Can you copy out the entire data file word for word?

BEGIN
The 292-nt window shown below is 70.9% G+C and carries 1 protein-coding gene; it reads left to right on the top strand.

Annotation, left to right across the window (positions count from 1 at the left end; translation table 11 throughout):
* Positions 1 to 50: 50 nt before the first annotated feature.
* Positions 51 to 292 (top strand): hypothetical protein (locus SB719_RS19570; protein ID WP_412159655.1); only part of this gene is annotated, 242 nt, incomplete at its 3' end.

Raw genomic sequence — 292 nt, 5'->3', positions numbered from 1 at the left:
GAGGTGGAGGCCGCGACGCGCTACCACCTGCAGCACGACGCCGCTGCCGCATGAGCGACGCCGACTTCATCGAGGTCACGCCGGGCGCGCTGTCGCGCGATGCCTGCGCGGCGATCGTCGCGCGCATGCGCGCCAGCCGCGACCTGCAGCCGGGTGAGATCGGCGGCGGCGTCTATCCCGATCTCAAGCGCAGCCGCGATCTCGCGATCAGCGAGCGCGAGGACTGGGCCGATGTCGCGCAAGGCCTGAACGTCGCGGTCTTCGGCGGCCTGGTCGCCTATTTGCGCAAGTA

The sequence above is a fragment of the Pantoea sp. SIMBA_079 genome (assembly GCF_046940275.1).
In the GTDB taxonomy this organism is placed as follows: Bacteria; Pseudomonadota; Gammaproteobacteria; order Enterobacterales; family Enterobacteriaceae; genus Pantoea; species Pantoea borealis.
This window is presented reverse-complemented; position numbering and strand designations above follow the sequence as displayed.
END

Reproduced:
The 292-nt window shown below is 70.9% G+C and carries 1 protein-coding gene; it reads left to right on the top strand.

Annotation, left to right across the window (positions count from 1 at the left end; translation table 11 throughout):
* Positions 1 to 50: 50 nt before the first annotated feature.
* Positions 51 to 292 (top strand): hypothetical protein (locus SB719_RS19570; protein ID WP_412159655.1); only part of this gene is annotated, 242 nt, incomplete at its 3' end.

Raw genomic sequence — 292 nt, 5'->3', positions numbered from 1 at the left:
GAGGTGGAGGCCGCGACGCGCTACCACCTGCAGCACGACGCCGCTGCCGCATGAGCGACGCCGACTTCATCGAGGTCACGCCGGGCGCGCTGTCGCGCGATGCCTGCGCGGCGATCGTCGCGCGCATGCGCGCCAGCCGCGACCTGCAGCCGGGTGAGATCGGCGGCGGCGTCTATCCCGATCTCAAGCGCAGCCGCGATCTCGCGATCAGCGAGCGCGAGGACTGGGCCGATGTCGCGCAAGGCCTGAACGTCGCGGTCTTCGGCGGCCTGGTCGCCTATTTGCGCAAGTA

The sequence above is a fragment of the Pantoea sp. SIMBA_079 genome (assembly GCF_046940275.1).
In the GTDB taxonomy this organism is placed as follows: Bacteria; Pseudomonadota; Gammaproteobacteria; order Enterobacterales; family Enterobacteriaceae; genus Pantoea; species Pantoea borealis.
This window is presented reverse-complemented; position numbering and strand designations above follow the sequence as displayed.